Survey shows 74 percent of Americans living with GI discomfort

Survey shows 74 percent of Americans living with GI discomfort

“Over half of them never discussed it with their doctor,” said Dr. Rashini Raj, a gastroenterologist at NYU Langone Medical Center in New York City, on behalf of AbbVie Pharmaceuticals, who commissioned the survey.

“And that’s probably the most alarming part for me, because as you know, sometimes this can be a sign of a more serious underlying condition: urgency to go to the bathroom, pancreatic cancer, diabetes, celiac disease, Crohn’s disease, EPI or exocrine pancreatic insufficiency — so these are symptoms you shouldn’t ignore, and unfortunately a lot of people don’t feel comfortable talking about them.”

EPI is a condition where the pancreas does not function properly, failing to produce the enzymes needed for digestion. It’s often associated with other underlying health issues like chronic pancreatitis, pancreatic cancer or diabetes.

Solution: Eat whole foods, chew food slowly, take digestive enzymes in the morning, avoid foods with trans-fat.

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“It’s a condition where people experience a lot of GI distress; abdominal pain, bloating, diarrhea, both frequency and urgency to go to the bathroom, and it can be tough to diagnose,” Raj.

Because they are lacking the proper enzymes to break down the food they eat, patients with EPI are not able to absorb vital nutrients.

“You’re not absorbing the nutrients your body needs, so that leads to the diarrhea, and it’s often what we call steatorrhea; diarrhea where the stools are kind of oily, they’re floating,” said Raj. “These are some of the symptoms that could be pointing toward a more serious issue.”

Raj noted that because many patients are embarrassed to discuss digestive issues with their doctor, they often go undiagnosed, which can lead to further complications.

“Part of it will involve changes in the diet, or adjusting the diet in some ways, but also giving back these enzymes that you’re missing if you have EPI … with medications,” said Raj. “You’ll take them every time you have a meal to help digest.”


From Dr Mercola:

Once Your Pancreatitis Subsides, Nourish Yourself With Powerful Anti-Inflammatory Foods

Once you start to feel better, you should give up your old diet and start eating healthy, organic food that can help your pancreas heal.

The world has no shortage of amazing foods that can help nourish you. In the case of pancreatitis, it’s important to nourish yourself with foods that may help reduce inflammation, such as:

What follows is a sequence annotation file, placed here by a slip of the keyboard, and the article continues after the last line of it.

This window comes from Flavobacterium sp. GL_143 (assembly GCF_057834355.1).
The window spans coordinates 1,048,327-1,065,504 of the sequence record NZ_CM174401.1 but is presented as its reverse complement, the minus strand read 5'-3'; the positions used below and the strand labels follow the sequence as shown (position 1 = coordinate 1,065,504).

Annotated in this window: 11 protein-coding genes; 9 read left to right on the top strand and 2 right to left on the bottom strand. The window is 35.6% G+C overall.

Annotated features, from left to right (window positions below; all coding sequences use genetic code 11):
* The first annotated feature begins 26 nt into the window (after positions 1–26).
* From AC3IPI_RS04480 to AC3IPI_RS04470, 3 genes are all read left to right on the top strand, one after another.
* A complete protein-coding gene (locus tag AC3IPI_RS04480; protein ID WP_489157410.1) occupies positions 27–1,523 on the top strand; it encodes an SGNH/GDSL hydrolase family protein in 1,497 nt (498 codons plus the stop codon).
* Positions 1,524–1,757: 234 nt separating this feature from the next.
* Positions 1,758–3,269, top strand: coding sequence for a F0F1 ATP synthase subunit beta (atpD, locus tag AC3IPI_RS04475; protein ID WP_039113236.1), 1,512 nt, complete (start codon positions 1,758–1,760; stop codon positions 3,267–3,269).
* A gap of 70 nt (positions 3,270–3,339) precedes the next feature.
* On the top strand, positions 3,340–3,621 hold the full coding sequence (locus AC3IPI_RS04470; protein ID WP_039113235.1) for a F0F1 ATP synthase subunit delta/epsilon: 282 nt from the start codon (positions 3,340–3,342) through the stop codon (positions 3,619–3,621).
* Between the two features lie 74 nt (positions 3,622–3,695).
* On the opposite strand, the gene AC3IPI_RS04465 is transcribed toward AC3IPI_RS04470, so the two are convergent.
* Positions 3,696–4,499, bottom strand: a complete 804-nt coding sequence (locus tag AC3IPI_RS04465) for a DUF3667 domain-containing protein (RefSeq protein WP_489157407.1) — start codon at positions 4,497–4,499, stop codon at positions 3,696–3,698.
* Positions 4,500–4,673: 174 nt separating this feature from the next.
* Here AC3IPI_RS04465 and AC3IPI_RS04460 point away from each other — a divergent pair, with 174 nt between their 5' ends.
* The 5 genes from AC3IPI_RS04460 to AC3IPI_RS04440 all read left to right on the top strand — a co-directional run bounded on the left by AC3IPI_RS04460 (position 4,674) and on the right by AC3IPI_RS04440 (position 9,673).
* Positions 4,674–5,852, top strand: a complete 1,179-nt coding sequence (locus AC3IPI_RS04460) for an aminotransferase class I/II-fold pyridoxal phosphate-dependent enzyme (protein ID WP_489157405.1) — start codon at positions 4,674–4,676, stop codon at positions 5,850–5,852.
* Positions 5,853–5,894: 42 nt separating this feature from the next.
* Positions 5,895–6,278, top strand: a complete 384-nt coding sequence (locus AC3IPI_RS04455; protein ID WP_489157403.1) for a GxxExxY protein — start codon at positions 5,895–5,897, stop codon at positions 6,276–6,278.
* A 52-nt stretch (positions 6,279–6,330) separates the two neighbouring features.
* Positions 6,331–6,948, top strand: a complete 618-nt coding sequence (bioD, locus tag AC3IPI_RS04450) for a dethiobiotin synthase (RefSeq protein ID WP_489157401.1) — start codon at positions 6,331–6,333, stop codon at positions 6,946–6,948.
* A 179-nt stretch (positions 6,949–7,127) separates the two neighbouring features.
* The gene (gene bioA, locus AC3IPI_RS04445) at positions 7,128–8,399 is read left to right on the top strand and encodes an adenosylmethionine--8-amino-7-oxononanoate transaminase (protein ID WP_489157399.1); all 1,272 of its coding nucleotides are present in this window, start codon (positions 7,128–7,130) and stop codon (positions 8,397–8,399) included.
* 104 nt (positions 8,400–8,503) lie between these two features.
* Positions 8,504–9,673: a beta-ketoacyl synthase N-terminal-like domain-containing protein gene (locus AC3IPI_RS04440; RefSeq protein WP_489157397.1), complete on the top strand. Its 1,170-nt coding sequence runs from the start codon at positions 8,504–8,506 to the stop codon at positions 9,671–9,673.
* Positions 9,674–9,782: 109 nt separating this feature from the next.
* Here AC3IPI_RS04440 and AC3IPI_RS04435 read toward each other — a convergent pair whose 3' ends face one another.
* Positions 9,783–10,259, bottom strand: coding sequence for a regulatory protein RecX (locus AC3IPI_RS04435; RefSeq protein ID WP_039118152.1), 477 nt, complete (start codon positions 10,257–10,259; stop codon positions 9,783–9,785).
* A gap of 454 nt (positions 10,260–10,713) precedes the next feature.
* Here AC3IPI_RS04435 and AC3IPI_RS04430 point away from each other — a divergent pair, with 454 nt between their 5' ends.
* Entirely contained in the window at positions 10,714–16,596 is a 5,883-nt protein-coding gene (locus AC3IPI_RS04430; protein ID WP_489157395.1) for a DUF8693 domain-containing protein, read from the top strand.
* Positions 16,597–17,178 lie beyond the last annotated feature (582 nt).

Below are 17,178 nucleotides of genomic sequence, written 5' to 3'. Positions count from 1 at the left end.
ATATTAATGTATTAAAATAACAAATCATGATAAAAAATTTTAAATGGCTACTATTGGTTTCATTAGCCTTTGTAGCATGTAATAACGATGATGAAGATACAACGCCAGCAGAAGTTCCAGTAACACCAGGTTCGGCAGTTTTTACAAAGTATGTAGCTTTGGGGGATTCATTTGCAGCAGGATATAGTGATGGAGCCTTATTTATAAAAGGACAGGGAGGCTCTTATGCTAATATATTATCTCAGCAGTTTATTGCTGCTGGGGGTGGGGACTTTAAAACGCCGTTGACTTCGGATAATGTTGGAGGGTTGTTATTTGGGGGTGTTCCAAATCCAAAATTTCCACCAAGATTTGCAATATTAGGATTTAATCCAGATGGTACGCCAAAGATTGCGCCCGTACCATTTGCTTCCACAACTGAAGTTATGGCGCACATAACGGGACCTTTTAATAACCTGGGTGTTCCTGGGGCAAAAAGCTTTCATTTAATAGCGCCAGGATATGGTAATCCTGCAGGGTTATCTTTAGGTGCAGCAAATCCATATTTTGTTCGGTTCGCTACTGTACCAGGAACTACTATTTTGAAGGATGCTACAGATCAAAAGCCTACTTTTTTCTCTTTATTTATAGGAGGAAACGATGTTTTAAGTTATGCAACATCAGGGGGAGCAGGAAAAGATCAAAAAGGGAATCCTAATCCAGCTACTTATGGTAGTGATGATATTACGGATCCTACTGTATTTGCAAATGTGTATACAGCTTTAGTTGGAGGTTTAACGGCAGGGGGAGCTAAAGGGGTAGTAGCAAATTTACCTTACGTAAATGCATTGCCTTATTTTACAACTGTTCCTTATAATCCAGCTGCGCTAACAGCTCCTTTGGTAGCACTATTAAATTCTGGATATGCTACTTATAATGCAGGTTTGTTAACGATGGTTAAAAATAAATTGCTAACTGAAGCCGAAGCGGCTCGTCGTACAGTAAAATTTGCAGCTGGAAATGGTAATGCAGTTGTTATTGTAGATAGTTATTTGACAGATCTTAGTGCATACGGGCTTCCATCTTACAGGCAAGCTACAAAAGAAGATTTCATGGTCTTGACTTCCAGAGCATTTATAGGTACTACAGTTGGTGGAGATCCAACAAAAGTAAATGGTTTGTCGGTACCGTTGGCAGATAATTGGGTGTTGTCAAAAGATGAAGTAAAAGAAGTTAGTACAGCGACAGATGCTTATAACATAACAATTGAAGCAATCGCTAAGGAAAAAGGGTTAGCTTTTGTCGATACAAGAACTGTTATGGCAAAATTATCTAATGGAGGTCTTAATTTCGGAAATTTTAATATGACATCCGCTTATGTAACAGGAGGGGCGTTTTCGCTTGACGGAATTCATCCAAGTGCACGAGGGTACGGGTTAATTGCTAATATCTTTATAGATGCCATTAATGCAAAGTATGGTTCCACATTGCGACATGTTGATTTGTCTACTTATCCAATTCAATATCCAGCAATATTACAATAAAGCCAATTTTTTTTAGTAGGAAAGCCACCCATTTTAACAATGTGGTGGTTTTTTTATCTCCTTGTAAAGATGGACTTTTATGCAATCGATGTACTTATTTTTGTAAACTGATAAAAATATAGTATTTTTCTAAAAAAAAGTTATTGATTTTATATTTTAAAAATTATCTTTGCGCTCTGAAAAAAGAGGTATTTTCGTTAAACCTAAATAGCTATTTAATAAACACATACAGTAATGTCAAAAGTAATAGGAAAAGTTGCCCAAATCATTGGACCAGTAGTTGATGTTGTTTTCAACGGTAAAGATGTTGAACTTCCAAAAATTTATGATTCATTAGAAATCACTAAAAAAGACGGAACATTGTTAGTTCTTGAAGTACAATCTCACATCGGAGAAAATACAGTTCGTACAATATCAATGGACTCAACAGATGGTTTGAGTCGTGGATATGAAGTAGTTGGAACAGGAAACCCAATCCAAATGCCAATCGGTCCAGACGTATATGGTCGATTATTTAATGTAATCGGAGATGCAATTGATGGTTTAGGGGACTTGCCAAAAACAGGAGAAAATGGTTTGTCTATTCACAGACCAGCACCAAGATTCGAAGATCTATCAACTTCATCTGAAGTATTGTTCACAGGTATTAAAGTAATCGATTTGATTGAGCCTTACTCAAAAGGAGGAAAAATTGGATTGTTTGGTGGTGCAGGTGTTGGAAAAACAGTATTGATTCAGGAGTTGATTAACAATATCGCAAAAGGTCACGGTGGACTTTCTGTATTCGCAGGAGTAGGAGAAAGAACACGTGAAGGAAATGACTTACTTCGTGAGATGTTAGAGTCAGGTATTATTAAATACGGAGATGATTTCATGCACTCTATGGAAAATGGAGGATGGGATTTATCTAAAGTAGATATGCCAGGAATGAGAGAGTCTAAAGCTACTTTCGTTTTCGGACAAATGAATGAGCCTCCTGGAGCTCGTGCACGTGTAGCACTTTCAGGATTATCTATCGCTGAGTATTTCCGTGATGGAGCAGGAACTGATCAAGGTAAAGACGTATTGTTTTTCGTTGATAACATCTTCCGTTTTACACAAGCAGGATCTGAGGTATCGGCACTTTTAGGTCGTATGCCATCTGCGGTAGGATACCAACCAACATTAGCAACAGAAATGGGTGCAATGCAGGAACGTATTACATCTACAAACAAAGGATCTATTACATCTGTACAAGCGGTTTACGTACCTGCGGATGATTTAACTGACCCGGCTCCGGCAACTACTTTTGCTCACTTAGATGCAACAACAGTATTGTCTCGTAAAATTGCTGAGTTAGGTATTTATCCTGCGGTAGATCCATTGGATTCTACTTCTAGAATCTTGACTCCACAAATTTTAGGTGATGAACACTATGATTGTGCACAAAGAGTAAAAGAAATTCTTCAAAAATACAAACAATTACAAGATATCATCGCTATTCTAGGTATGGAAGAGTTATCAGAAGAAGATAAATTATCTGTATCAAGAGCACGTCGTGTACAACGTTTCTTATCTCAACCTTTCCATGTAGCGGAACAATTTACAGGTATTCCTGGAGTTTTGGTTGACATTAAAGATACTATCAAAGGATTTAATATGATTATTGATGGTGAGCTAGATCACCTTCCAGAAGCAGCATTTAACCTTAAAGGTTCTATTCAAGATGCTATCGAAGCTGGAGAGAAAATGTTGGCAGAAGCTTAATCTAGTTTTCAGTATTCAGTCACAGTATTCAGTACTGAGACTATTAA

Animal-based omega-3 fats

Omega-3 is a healthy fatty acid mostly found in fish such as wild Alaskan salmon, sardines and anchovies. It’s highly recommended that you purchase fish from organic providers, because commercially grown fish is usually contaminated with pollutants. If that’s not possible, you can take a high-quality krill oil supplement.

Leafy greens

Dark, leafy greens like kale, collard greens and Swiss chard are filled with powerful antioxidants, flavonoids and vitamin C, all of which may help protect your pancreas from cellular damage. Preferably, your vegetables should be certified organic, so you don’t ingest pesticides and other harmful chemicals that may damage your pancreas further.

Garlic

Garlic has long been known for its various health benefits, such as aiding in calcium absorption, healthy formation of bones and connective tissues and proper thyroid function. But new research has shown that the allicin found in garlic may help not only with inflammation, but oxidative stress and cardiovascular dysfunction as well.2

Probiotic-rich foods

It’s important that you don’t forget to nourish your gut flora, because most inflammatory ailments start in the gut. By increasing your intake of probiotics, you will ensure proper balance in your gut microbiome, which may help reduce your chances of chronic inflammation. Fermented foods like kefir, natto, miso, sauerkraut and yogurt made from raw milk are typically the best sources of probiotics.

Shiitake Mushrooms

Shiitake mushrooms contain ergothioneine, a compound that has been shown to have strong anti-inflammatory properties that can provide cellular protection.3

Avoid These Unhealthy Habits to Lower Your Chances of Another Pancreatitis Attack

Aside from eating healthy, organic food to help manage your condition, it’s equally important to avoid habits that have been harming your pancreas in the first place. Follow these lifestyle tips to help keep pancreatitis at bay:4

Avoid alcohol consumption

If alcohol consumption is the primary reason for your pancreatitis, then it makes sense to give up drinking alcohol. Continuing this habit may permanently damage your pancreas and lead to chronic pancreatitis. If you’re having trouble controlling your alcohol consumption, consider getting treatment by visiting a therapist or joining a support group.

Don’t go on a crash diet

Many people believe that losing weight simply entails starving yourself until you get thinner, but this is not recommended. When you induce quick weight loss on your body, your liver produces more cholesterol as a response. Excess cholesterol can accumulate and form gallstones that will most likely cause pancreatitis. Instead, consume healthy fat-burning foods and follow a regular exercise routine to achieve your weight goals.

Stop smoking

Not only is smoking harmful for your lungs, but it’s also linked to an increased risk of pancreatitis. In a wide-scale study in Sweden comprising 84,667 participants, researchers concluded that those who smoked the equivalent of one pack of cigarettes a day for 20 years had twice the risk of developing non-gallstone-related pancreatitis compared to non-smokers.5 Similar to alcohol addiction, consider visiting a counselor to help you curb your smoking habit.

 

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